It was all about working together for the good of the local Cambridge community when Preston and Wanner Mennonite churches partnered with a local theatre group to support the work of the Cambridge Self-Help Food Bank.
Joel Kroeker mixes sourdough starter at his dining room table as his daughter, Rehema, looks on. (Photos by Donna Schulz)
Each stencil Joel Kroeker uses in his breadmaking is cut free-hand from cardstock. (Photo by Donna Schulz)
Baking bread is more than just a business for Joel Kroeker. It’s also a way to further important conversations.
With a deftness that comes from repetition, he slides another two loaves of bread into the oven. By the time he finishes for the day he will have baked 20 loaves and mixed another batch of dough for the next day’s orders.
Winnipeg's Royal Canoe have released a politically-charged music video for a song off its latest album, Waver.
“The new video for ‘77-76’ is about history repeating itself,” the band states on its Facebook page.
Five years ago, Brock Peters dreamed of an affordable coffee shop where everyone in the community would feel comfortable going.
“Sometimes, when I walked into coffee shops in the city, I felt like ‘I’m not cool enough to be here,’ ” he says.
In order to address a $265,000 deficit, Christian Peacemaker Teams (CPT) will close its Winnipeg-based Indigenous Peoples Solidarity team at the end of March. While CPT hopes to maintain relationships with its Indigenous partners, three full-time and one half-time positions devoted to the work will end.
I find the Catholic process of declaring saints un-Anabaptist and weird—especially the part about verifying miracles–but the Vatican’s latest candidate for sainthood is someone who has shaped my Mennonite faith.
Oscar Romero was the Archbishop of San Salvador, head of the Catholic Church in El Salvador from 1977 to 1980, when he was assassinated. (commons.wikimedia.org photo)
Farmers with Firearms are flexing on Facebook. Indigenous activists are indignant. Justin Trudeau is straining to hit all the enlightened notes, as usual. And Murray Sinclair is urging justice reform, again.
Fortune and misfortune can look the same in a world of incomprehensible inequality. Each year, many thousands of Jamaicans apply for coveted temporary jobs on Canadian farms. The lucky applicants will work mostly on fruit farms and greenhouse operations under the Seasonal Agricultural Worker Program (SAWP). They can stay for up to eight months, but their families must stay at home.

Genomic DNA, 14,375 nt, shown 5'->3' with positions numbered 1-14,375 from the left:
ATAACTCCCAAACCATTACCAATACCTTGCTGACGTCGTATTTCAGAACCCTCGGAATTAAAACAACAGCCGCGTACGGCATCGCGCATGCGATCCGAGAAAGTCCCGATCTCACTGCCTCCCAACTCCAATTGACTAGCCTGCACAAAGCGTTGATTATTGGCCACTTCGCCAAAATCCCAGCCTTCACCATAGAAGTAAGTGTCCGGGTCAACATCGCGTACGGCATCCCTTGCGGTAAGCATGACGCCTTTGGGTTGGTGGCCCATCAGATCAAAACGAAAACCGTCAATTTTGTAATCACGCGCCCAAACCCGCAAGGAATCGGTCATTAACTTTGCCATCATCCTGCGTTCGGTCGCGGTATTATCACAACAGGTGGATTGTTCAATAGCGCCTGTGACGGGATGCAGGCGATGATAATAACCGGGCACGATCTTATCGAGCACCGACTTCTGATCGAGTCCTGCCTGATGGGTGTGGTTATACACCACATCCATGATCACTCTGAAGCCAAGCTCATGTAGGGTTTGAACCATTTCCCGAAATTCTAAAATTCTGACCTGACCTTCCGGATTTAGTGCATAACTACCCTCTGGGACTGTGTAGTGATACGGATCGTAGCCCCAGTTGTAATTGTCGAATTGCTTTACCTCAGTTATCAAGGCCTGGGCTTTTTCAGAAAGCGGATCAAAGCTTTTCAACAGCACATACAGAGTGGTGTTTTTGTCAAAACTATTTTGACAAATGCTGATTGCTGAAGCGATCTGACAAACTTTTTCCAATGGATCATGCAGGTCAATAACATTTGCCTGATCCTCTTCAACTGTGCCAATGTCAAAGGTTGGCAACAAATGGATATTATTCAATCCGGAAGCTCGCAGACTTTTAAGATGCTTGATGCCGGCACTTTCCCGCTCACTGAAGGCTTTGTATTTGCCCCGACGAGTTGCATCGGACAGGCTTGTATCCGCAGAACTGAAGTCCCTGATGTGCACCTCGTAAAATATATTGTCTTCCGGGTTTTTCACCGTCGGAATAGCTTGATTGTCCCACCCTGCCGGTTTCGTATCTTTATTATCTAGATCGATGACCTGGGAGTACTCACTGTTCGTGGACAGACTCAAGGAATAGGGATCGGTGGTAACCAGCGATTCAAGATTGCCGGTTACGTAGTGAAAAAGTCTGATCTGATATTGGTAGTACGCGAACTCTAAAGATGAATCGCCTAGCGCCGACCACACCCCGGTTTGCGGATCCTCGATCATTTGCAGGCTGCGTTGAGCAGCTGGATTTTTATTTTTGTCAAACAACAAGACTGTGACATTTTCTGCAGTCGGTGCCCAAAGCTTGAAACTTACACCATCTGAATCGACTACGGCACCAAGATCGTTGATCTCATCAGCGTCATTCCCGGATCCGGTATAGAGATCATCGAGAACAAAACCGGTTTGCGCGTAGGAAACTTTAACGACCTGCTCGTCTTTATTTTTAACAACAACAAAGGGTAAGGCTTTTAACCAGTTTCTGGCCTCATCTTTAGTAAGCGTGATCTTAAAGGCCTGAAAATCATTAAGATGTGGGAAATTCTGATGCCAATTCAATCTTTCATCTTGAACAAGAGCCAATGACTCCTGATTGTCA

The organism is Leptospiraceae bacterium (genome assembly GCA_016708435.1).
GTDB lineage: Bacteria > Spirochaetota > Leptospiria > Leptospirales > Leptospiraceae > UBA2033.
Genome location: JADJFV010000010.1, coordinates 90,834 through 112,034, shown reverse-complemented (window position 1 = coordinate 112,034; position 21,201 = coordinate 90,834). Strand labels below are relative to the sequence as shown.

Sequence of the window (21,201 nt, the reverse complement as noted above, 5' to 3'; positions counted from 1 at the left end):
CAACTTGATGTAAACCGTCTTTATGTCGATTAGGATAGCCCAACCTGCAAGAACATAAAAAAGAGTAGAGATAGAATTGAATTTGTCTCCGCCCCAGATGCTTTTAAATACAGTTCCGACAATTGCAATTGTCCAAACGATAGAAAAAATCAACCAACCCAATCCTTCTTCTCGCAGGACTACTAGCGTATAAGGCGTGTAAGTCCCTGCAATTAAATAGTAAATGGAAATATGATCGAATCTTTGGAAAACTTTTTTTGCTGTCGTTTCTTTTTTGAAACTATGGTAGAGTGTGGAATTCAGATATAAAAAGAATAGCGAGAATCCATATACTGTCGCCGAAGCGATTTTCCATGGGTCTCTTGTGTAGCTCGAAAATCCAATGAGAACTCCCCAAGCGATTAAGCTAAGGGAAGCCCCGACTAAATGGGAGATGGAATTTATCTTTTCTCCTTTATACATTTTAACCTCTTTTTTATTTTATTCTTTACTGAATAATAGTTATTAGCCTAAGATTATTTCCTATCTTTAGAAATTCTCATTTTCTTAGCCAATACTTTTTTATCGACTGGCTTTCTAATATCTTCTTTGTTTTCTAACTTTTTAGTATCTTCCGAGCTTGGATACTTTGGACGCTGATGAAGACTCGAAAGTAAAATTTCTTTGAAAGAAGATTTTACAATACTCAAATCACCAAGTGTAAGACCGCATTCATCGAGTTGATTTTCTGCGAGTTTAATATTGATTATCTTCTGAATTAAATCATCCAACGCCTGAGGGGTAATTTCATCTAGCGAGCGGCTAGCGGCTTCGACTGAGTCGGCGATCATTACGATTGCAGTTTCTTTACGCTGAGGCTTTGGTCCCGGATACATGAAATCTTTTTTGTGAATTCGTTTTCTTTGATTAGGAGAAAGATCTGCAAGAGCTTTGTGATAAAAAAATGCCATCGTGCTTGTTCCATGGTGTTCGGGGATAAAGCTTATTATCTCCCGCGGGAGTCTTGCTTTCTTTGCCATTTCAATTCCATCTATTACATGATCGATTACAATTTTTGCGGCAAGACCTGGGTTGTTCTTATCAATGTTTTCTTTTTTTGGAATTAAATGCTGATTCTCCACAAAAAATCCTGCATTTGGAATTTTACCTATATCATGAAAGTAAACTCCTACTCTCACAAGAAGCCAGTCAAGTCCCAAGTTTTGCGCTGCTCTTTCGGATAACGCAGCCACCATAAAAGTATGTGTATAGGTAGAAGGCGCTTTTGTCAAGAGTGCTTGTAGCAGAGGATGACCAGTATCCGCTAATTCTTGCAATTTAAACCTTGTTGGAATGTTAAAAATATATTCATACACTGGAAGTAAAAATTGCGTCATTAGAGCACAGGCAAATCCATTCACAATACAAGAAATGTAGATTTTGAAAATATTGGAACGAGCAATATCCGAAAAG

Participants in MCC’s 2016 Uprooted learning tour include, clockwise from top left: Thomas Coldwell (MCC Alberta), Andrew Brown, Alannah DeJong, Allison Goerzen (MCC Alberta), Jana Klassen, Carol McNaughton and Maria Alejandra Toro. (Photo by Thomas Coldwell)
The Uprooted learning tour includes a stop at Cafe Justo, a cooperative in Mexico that allows poor coffee farmers to remain independent. (Photo by Thomas Coldwell)
Locals cross the river between Guatemala and Mexico. Uprooted looked at issues surrounding migration in Central America and peacebuilding projects in the region. (Photo by Carol McNaughton)
What is the real cost of the things we buy?
Chilean mothers of the “disappeared” gather, holding signs of their missing loved ones. (Photo by Kena Lorenzini, from Wikimedia Commons)
When I was a young child, my family lived in Chile, where my parents worked at an inter-Protestant seminary. We happened to be there to witness the end of the brutal, U.S.-backed military dictatorship of Augusto Pinochet, as he was peacefully voted out of power in the late 1980s. Even as a child, I knew about the dictatorship’s practice of “disappearing” people—of kidnapping students and dissenters, torturing and often killing them in secret, and then denying any such people had been detained. They were simply gone without a trace.
The bleeding woman touches Jesus’ cloak, in an image from the catacombs in Rome. (Photo from Wikimedia Commons)
I got into an interesting discussion with a friend from my church recently. In adult ed., we were talking about liberation theology and its view of sin. (You can read about liberation theology and sin here.)
Pope Francis on his 2013 visit to Brazil. (Photo by Agencia Brasil, from Wikimedia Commons.)
God is not afraid of new things! That is why he is continually surprising us, opening our hearts, and guiding us in unexpected ways. –Pope Francis
Being the theology enthusiast that I am, I was pleased to discover a cover story on Pope Francis when I unwrapped this month’s issue of National Geographic magazine. In case you haven’t been following his two-year career, Pope Francis is perceived by many as a breath of fresh air for the Catholic Church, and as something of a radical who is not afraid to break some of the taboos associated with the role of pope.
The logo of the #ReclaimHolyWeek campaign, organized by Holy Week of Resistance www.holyweekofresistance.net
After a recent experience in New York comes this reflection on racism and the social context of our faith.
I can't breathe. At this moment, this is one of the most politically charged statements you can say in the United States. It drudges up a social context where racism and state brutality are killing innocent people. It evokes a memory that causes resistance to injustice. It is a call to action. It is conviction.